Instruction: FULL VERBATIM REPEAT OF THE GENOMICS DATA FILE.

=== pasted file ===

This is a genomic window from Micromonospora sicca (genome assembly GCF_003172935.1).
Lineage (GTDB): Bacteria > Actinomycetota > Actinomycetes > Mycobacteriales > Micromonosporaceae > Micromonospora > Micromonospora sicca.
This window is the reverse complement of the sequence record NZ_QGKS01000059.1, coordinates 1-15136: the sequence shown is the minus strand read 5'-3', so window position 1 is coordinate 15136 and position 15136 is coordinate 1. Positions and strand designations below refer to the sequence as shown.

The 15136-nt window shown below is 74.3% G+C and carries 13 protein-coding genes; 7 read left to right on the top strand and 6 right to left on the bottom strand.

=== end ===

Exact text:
This is a genomic window from Micromonospora sicca (genome assembly GCF_003172935.1).
Lineage (GTDB): Bacteria > Actinomycetota > Actinomycetes > Mycobacteriales > Micromonosporaceae > Micromonospora > Micromonospora sicca.
This window is the reverse complement of the sequence record NZ_QGKS01000059.1, coordinates 1-15136: the sequence shown is the minus strand read 5'-3', so window position 1 is coordinate 15136 and position 15136 is coordinate 1. Positions and strand designations below refer to the sequence as shown.

The 15136-nt window shown below is 74.3% G+C and carries 13 protein-coding genes; 7 read left to right on the top strand and 6 right to left on the bottom strand.